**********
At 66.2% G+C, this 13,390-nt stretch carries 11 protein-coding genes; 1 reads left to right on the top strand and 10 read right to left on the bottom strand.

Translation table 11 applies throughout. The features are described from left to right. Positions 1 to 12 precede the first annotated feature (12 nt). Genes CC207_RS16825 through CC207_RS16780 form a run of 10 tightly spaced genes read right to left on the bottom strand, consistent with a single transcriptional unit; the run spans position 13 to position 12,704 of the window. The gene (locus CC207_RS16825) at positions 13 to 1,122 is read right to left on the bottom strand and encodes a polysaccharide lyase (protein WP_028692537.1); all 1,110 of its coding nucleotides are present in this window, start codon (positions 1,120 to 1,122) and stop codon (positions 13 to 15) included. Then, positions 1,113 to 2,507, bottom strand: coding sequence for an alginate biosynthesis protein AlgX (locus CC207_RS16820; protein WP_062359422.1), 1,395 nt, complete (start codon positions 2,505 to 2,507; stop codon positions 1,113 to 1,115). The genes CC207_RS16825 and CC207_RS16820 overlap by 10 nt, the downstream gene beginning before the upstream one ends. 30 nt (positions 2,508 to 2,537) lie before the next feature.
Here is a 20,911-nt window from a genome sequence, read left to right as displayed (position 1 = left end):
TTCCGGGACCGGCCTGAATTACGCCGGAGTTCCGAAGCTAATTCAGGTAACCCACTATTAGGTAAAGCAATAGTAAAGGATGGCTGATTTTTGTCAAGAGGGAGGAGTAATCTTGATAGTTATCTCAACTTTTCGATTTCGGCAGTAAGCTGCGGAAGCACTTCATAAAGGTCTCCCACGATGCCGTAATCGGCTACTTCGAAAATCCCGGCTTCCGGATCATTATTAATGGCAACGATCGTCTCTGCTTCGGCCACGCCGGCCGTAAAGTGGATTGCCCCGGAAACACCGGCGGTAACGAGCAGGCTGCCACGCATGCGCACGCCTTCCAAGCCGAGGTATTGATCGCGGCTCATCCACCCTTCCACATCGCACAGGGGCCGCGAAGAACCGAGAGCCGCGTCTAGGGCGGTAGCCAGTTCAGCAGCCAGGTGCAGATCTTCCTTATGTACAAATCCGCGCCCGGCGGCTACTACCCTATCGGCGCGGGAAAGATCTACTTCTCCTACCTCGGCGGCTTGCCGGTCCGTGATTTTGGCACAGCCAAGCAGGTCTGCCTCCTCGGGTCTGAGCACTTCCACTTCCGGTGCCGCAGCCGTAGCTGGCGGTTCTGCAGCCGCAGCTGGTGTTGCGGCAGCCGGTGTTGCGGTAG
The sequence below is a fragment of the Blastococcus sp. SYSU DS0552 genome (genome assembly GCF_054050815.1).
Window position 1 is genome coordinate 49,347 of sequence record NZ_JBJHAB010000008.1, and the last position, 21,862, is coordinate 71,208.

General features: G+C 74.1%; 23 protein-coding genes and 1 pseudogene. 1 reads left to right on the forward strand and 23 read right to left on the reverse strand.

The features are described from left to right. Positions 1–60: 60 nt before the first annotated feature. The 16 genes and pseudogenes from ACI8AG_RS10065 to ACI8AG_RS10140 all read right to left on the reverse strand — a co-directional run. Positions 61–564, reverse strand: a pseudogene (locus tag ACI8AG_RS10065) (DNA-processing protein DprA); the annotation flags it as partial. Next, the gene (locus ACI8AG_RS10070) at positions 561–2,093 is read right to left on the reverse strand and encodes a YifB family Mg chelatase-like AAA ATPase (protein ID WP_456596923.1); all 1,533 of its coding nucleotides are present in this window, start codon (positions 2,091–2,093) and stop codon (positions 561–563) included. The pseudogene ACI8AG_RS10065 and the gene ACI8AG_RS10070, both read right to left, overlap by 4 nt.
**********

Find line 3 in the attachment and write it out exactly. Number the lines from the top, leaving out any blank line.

Here is a 20,911-nt window from a genome sequence, read left to right as displayed (position 1 = left end):